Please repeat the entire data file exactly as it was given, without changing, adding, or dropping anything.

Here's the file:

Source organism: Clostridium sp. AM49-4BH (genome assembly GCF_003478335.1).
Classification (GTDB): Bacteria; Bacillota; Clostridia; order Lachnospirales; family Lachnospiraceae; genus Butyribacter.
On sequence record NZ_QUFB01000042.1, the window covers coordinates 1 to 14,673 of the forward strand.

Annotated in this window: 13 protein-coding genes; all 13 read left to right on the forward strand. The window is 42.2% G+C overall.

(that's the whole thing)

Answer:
Source organism: Clostridium sp. AM49-4BH (genome assembly GCF_003478335.1).
Classification (GTDB): Bacteria; Bacillota; Clostridia; order Lachnospirales; family Lachnospiraceae; genus Butyribacter.
On sequence record NZ_QUFB01000042.1, the window covers coordinates 1 to 14,673 of the forward strand.

Annotated in this window: 13 protein-coding genes; all 13 read left to right on the forward strand. The window is 42.2% G+C overall.